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The specialties at Falafel's Drive-In on Stevens Creek Boulevard in San Jose include falafel sandwiches, gyros, salads, pita chips and a banana shake. Nowhere on the menu does the iconic San Jose restaurant offer humble pie.The 50-year-old eatery is one...

San Jose Falafel's Drive-In faces threat from serial ADA plaintiff

The specialties at Falafel's Drive-In on Stevens Creek Boulevard in San Jose include falafel sandwiches, gyros, salads, pita chips and a banana shake. Nowhere on the menu does the iconic San Jose restaurant offer humble pie.The 50-year-old eatery is one...

San Jose Falafel's Drive-In faces threat from serial ADA plaintiff

The specialties at Falafel's Drive-In on Stevens Creek Boulevard in San Jose include falafel sandwiches, gyros, salads, pita chips and a banana shake. Nowhere on the menu does the iconic San Jose restaurant offer humble pie.

The 50-year-old eatery is one of the latest victims of serial plaintiff Scott Johnson, who has sued the restaurant over Americans with Disabilities Act violations like countertops that are too high, bathrooms that are tough to navigate, and handicapped parking in the wrong place.

A lot of businesses sued by Johnson wind up paying him attorneys' fees of $5,000 or more. It makes for a handsome income stream for the disabled Carmichael lawyer. But the family that owns Falafel's does not want to settle. They're thinking seriously about fighting.

"I don't want to pay him a penny," says Joanne Boyle, the daughter of the founder of Falafel's, who says that the modifications could ruin the charm of the place. "I don't want to destroy the building. We want to keep it the same.''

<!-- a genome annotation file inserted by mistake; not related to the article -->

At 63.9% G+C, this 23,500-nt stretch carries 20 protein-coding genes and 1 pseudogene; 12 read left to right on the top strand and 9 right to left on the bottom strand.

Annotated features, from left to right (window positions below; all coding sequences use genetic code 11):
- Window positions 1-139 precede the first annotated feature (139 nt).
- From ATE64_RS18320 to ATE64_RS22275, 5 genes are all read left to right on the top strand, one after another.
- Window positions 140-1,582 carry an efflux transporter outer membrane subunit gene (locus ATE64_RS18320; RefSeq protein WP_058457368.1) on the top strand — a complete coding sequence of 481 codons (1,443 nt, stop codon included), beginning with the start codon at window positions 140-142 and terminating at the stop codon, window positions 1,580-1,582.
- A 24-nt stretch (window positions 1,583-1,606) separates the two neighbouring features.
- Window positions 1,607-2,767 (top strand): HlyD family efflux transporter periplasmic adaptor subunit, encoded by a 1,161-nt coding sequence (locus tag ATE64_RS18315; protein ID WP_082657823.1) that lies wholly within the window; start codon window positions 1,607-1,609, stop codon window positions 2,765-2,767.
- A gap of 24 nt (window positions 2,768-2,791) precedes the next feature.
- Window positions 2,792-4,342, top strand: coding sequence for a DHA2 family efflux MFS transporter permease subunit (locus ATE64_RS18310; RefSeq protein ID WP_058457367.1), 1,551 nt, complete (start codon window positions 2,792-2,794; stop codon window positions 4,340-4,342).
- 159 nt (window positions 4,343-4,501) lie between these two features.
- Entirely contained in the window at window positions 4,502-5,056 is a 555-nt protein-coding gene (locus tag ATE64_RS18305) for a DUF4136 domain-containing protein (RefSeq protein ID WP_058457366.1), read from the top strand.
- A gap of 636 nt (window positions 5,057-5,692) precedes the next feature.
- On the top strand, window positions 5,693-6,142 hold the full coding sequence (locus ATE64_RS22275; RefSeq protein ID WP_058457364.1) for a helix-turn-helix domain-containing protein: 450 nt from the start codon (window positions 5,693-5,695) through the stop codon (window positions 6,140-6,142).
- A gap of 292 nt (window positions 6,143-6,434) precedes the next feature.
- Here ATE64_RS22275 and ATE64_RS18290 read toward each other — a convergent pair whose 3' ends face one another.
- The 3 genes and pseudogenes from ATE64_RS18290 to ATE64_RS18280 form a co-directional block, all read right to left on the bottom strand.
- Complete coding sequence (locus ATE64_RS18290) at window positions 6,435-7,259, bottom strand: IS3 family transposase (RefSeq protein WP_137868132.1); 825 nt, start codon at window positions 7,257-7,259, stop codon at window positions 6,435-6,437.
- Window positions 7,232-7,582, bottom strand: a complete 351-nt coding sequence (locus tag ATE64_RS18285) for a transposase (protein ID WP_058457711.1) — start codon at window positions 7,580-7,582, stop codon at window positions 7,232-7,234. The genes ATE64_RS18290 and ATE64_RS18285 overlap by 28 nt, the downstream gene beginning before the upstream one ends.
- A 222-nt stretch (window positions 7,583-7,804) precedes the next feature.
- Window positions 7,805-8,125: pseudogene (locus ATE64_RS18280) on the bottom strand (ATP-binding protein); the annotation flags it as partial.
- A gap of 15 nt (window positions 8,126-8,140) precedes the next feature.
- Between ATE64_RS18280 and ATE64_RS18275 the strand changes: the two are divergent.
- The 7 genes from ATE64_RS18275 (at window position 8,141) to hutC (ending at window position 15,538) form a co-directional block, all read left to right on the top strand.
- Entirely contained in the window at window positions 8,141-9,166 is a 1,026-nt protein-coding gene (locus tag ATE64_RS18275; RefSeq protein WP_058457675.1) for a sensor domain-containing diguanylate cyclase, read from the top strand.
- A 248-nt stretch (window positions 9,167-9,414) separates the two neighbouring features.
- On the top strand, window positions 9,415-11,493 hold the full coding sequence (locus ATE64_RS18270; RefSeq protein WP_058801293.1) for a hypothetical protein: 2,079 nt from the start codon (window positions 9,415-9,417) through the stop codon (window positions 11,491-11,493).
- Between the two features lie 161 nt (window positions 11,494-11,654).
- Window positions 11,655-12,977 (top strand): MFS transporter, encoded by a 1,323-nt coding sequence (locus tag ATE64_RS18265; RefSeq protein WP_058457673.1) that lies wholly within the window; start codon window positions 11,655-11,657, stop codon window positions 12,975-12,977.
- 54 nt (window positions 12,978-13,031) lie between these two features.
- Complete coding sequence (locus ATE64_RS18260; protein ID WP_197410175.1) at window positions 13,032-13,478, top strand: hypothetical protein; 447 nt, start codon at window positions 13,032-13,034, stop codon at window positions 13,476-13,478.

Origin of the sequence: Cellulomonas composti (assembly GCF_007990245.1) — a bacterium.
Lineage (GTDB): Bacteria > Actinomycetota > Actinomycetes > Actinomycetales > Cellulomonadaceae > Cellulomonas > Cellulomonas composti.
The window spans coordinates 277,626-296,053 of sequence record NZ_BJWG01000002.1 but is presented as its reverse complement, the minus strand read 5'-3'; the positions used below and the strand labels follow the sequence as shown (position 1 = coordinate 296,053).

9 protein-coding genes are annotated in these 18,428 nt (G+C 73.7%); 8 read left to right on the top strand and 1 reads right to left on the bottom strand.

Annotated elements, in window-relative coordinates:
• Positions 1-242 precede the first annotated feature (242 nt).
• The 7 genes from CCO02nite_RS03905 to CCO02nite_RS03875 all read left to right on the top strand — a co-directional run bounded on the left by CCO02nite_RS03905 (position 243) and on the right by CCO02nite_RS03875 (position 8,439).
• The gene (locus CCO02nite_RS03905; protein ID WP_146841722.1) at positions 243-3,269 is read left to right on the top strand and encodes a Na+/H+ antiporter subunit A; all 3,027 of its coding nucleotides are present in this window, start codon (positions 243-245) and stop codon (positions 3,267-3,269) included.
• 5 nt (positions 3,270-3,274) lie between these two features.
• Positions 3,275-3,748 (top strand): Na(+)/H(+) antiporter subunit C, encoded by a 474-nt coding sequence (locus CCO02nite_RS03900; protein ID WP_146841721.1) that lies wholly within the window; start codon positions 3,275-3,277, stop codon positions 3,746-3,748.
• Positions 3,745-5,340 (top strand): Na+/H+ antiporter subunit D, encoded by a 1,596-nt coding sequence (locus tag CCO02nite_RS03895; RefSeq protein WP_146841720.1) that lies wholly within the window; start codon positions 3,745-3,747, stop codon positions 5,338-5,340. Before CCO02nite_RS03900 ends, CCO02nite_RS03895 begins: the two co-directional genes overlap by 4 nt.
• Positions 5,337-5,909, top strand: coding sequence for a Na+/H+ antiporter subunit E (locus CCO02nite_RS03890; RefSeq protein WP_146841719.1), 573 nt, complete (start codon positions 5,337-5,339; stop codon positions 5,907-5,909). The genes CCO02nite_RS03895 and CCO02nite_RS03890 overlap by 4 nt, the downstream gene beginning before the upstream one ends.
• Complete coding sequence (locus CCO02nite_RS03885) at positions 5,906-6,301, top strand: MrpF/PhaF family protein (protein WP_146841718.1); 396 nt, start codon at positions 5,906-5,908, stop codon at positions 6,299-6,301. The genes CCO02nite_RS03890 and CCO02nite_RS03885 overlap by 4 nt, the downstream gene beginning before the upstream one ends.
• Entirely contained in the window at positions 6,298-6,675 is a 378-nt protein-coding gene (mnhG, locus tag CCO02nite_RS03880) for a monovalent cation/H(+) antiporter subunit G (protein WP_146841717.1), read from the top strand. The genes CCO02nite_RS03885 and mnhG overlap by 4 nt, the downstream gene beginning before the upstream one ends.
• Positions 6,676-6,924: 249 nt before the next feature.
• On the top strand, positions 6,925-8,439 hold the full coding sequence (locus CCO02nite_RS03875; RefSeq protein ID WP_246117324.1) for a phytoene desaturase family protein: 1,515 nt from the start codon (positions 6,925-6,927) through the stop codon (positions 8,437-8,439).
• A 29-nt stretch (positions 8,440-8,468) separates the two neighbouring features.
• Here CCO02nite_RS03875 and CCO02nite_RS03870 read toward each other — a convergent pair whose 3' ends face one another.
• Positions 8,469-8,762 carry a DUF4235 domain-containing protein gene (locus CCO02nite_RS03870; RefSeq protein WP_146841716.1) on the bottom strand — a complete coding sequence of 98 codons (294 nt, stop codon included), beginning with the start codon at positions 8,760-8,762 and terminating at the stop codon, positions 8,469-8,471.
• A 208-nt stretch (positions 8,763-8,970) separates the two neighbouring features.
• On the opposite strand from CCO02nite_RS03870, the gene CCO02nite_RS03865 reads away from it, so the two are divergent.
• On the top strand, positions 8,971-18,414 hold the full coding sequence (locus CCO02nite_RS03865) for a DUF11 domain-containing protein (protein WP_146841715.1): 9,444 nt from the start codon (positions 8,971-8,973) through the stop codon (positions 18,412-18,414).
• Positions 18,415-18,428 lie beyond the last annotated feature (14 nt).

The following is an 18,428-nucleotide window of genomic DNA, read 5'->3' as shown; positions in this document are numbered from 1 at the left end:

The compact eatery looks remarkably the same now as it did in 1966, when Anton and Zahie Nijmeh, Joanne's parents, took over a former Snow-White Drive-In and converted it to a place that made its mark by selling healthy Middle Eastern specialties. (Anton died in 2006.)

My colleague Sal Pizarro has declared its large falafel pita sandwich plus a banana shake ($9.50) "an unbeatable combination." The line that begins forming outside the low-slung place around 11:30 a.m. shows that a lot of people agree with him.

Adversary

For understandable reasons, Boyle and her sister and three brothers don't want to tinker with that success. They may have a tough legal battle ahead: Older places like Falafel's Drive-In were not built with the Americans with Disabilities Act in mind.

And Johnson has proved a resilient adversary, papering mom-and-pop businesses throughout California with lawsuits that pinpoint the shortcomings of older buildings.

The Carmichael attorney has faced legal action himself. Three months ago, it was reported that IRS and federal prosecutors had launched a criminal investigation to determine whether he paid taxes on his alleged millions in settlements.

This hasn't slowed him down as he has moved his operations to the Bay Area. (Johnson did not return my phone call.)

The owners of Falafel's have looked at whether their eatery could receive protection as a historical asset, which would allow such things as a single unisex bathroom. Alas, the place is not on a list of the city's historical landmarks or in its larger historical inventory.

So the family could end up doing work, though they say they almost never have had problems with disabled customers. I'm just not convinced that they should have to pay Johnson for the privilege.

Johnson has filed thousands of these lawsuits, and most are settled because owners want to avoid making waves. Few places, however, are as famous or beloved as Falafel's Drive-In. Few enjoy the good will.

San Jose Vice Mayor Rose Herrera says she is working to get legal help for the owners of Falafel's. But in the meantime, here's a suggestion: It's time for crowdsourcing. If you think you know what the family should do, send me an email at the address below and I'll see that they get it. Or stop by 2301 Stevens Creek Blvd. Joanne Boyle is there virtually every day.

This has been too great a place for too long a time to throw up its hands at a threat. As TJ Boyle, Joanne's husband, says of Johnson: "If he had a falafel, he wouldn't do this.''

Contact Scott Herhold at 408-275-0917 or sherhold@bayareanewsgroup.com. Follow him at Twitter.com/scottherhold.

Our editors found this article on this site using Google and regenerated it for our readers.

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